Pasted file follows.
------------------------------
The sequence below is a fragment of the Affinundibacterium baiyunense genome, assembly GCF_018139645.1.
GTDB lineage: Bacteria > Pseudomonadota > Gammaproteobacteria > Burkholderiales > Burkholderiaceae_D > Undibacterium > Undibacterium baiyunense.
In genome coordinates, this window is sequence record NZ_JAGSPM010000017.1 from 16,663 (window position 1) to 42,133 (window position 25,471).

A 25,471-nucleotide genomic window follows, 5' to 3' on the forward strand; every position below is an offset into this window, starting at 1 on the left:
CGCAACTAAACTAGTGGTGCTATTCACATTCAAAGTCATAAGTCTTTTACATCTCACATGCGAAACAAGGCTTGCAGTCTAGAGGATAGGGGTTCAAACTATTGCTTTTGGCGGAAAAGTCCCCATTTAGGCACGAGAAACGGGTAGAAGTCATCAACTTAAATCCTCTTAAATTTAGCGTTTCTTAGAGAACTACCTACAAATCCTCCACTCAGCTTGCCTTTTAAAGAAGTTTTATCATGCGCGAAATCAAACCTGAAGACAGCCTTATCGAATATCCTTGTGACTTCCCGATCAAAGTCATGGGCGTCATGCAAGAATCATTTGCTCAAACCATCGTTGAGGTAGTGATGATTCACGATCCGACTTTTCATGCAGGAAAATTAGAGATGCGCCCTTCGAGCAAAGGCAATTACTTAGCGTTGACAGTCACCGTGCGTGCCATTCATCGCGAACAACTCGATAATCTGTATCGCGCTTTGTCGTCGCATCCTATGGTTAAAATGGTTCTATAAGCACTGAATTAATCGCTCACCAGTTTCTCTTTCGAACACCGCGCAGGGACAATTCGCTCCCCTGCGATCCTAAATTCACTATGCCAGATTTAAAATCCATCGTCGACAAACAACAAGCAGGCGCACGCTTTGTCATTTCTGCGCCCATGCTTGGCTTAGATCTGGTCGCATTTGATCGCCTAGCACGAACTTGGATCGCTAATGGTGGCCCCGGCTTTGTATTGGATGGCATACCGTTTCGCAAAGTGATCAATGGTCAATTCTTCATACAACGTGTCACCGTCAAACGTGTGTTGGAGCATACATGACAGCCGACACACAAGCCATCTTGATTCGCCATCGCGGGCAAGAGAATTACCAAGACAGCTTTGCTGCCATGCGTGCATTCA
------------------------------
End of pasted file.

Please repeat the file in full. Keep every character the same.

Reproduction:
The sequence below is a fragment of the Affinundibacterium baiyunense genome, assembly GCF_018139645.1.
GTDB lineage: Bacteria > Pseudomonadota > Gammaproteobacteria > Burkholderiales > Burkholderiaceae_D > Undibacterium > Undibacterium baiyunense.
In genome coordinates, this window is sequence record NZ_JAGSPM010000017.1 from 16,663 (window position 1) to 42,133 (window position 25,471).

A 25,471-nucleotide genomic window follows, 5' to 3' on the forward strand; every position below is an offset into this window, starting at 1 on the left:
CGCAACTAAACTAGTGGTGCTATTCACATTCAAAGTCATAAGTCTTTTACATCTCACATGCGAAACAAGGCTTGCAGTCTAGAGGATAGGGGTTCAAACTATTGCTTTTGGCGGAAAAGTCCCCATTTAGGCACGAGAAACGGGTAGAAGTCATCAACTTAAATCCTCTTAAATTTAGCGTTTCTTAGAGAACTACCTACAAATCCTCCACTCAGCTTGCCTTTTAAAGAAGTTTTATCATGCGCGAAATCAAACCTGAAGACAGCCTTATCGAATATCCTTGTGACTTCCCGATCAAAGTCATGGGCGTCATGCAAGAATCATTTGCTCAAACCATCGTTGAGGTAGTGATGATTCACGATCCGACTTTTCATGCAGGAAAATTAGAGATGCGCCCTTCGAGCAAAGGCAATTACTTAGCGTTGACAGTCACCGTGCGTGCCATTCATCGCGAACAACTCGATAATCTGTATCGCGCTTTGTCGTCGCATCCTATGGTTAAAATGGTTCTATAAGCACTGAATTAATCGCTCACCAGTTTCTCTTTCGAACACCGCGCAGGGACAATTCGCTCCCCTGCGATCCTAAATTCACTATGCCAGATTTAAAATCCATCGTCGACAAACAACAAGCAGGCGCACGCTTTGTCATTTCTGCGCCCATGCTTGGCTTAGATCTGGTCGCATTTGATCGCCTAGCACGAACTTGGATCGCTAATGGTGGCCCCGGCTTTGTATTGGATGGCATACCGTTTCGCAAAGTGATCAATGGTCAATTCTTCATACAACGTGTCACCGTCAAACGTGTGTTGGAGCATACATGACAGCCGACACACAAGCCATCTTGATTCGCCATCGCGGGCAAGAGAATTACCAAGACAGCTTTGCTGCCATGCGTGCATTCA